Sign up for weekly recaps of the ever-changing search marketing landscape.
Report: Google Has Nothing To Fear From Bing Itself
The only thing Google has to fear is fear itself. The immortal words of Franklin Delano Roosevelt sum up the findings of a J.P. Morgan report published today and shared with Search Engine Land, “Understanding the Impact of Bing on the Search Industry.” (It’s available to the company’s clients at mm.jpmorgan.com.) The bottom line: Of 763 people (ages 18 and up) surveyed, roughly 98% will not be making Bing their primary search engine.
Microsoft budgeted $80 million to promote Bing — some of which seemed to be money well-spent, and some not so well-spent. The J.P. Morgan study shows that Microsoft’s publicity blitz worked to some degree: 59% of respondents had heard of Bing. But out of that group, only 42% had tried it — that represents only 25% of the overall survey respondents. It suggests that Microsoft’s ad campaign reached people, but didn’t convince many to give Bing a try. In fact, it seems there was a lot of “tasting” going on: Of the people who tried Bing, 61% used it five times or less during June.
Further, the study showed that searchers who gave Bing a try during weren’t switching from Google (nor from Yahoo, to a lesser degree) — they mainly came from AOL and Ask.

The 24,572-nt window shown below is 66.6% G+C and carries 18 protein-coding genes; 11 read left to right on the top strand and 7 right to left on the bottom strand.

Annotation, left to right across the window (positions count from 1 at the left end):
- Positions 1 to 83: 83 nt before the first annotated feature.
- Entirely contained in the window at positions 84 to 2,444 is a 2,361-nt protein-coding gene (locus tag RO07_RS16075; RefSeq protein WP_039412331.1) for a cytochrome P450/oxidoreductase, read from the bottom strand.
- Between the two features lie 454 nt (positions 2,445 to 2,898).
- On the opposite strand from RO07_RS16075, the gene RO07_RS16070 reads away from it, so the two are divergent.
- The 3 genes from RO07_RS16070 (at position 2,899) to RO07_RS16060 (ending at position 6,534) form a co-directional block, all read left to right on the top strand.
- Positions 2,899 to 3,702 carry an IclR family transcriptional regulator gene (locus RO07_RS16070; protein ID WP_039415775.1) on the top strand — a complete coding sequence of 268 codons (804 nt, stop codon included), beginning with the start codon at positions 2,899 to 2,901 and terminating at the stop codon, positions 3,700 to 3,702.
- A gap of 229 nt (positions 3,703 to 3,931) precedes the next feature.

According to the report, Microsoft’s biggest barrier is that most searchers are happy these days. Some 63% of respondents said they see no weaknesses in their current search experience. J.P. Morgan estimates that Bing will only see a 2.3% growth in overall market share going forward. It’s not unlike the recent findings from a small focus group in New York that suggested searchers liked Bing, but those using Google wouldn’t switch. Google CEO Eric Schmidt may have been right when he went on TV and said Bing can’t buy search share, they’ll have to earn it.
The study was done between July 3rd and July 6th — about a month after Bing launched. The 763 people who replied were remarkably representative of the Internet population as a whole: 62% said Google was their primary search engine, 23% said it was Yahoo, and 7% said it was Bing. Those figures are right in line with the regular statistics published by companies like Hitwise, comScore, and Nielsen.
Ultimately, while the study offers a strong peak into searcher behavior, it’s important to remember that Bing is only a month old and habits are hard to break. As Danny Sullivan wrote yesterday, we’re still in “too early to say” territory, and any conclusions about Bing’s future are probably premature.